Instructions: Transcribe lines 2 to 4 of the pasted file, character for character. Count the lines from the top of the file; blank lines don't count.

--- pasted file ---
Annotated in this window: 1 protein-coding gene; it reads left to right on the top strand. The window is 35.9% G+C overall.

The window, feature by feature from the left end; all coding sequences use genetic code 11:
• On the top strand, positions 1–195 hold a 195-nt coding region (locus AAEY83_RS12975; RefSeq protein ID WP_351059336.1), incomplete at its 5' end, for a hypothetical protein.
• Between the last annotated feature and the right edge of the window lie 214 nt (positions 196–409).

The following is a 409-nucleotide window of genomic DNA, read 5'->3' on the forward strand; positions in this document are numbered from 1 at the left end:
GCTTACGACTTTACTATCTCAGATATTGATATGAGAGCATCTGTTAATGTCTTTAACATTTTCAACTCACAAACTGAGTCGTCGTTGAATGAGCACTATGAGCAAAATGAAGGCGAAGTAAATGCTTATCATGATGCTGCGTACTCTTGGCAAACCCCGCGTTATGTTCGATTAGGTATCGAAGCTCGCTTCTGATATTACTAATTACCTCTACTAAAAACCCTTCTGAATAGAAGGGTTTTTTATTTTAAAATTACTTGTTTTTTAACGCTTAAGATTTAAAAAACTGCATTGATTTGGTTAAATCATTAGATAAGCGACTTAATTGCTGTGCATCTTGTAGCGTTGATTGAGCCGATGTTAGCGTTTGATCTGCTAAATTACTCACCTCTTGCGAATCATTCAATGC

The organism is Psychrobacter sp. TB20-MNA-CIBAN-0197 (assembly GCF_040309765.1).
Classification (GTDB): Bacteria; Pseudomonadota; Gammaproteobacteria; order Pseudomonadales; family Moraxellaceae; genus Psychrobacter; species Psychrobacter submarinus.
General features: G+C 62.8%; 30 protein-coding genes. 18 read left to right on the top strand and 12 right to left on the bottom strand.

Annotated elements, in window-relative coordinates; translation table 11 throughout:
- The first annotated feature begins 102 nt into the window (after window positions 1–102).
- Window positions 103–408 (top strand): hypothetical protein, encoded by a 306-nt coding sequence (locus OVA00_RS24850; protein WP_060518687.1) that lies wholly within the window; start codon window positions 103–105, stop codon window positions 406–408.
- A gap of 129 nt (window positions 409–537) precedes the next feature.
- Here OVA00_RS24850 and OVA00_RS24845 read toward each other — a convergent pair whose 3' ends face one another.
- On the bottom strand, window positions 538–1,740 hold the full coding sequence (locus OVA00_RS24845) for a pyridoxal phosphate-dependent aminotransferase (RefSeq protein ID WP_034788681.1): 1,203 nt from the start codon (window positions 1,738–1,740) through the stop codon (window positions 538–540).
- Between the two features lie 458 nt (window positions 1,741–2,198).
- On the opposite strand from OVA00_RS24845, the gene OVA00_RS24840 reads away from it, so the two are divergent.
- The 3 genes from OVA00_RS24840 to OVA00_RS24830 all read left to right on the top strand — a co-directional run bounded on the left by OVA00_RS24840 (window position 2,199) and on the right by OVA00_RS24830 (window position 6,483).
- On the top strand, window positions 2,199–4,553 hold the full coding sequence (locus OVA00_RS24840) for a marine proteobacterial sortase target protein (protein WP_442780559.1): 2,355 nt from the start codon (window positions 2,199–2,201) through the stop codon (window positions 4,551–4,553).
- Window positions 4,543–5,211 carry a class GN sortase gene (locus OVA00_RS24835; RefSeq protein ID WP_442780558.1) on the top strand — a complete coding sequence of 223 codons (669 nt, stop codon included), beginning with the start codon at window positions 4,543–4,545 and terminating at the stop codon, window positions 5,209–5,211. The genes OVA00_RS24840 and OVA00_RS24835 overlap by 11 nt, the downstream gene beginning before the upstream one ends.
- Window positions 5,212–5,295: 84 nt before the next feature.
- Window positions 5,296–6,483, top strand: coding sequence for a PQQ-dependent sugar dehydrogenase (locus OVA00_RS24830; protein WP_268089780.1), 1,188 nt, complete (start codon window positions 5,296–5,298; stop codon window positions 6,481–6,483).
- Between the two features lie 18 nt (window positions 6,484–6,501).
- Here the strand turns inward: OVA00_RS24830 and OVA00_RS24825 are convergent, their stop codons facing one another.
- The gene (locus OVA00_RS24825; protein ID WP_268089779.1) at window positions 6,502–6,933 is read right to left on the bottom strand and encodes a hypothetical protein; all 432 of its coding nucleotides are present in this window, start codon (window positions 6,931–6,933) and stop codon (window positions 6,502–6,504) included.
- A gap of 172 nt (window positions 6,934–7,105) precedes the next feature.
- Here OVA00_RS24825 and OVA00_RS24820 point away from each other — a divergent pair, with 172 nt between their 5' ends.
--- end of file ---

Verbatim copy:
The window, feature by feature from the left end; all coding sequences use genetic code 11:
• On the top strand, positions 1–195 hold a 195-nt coding region (locus AAEY83_RS12975; RefSeq protein ID WP_351059336.1), incomplete at its 5' end, for a hypothetical protein.
• Between the last annotated feature and the right edge of the window lie 214 nt (positions 196–409).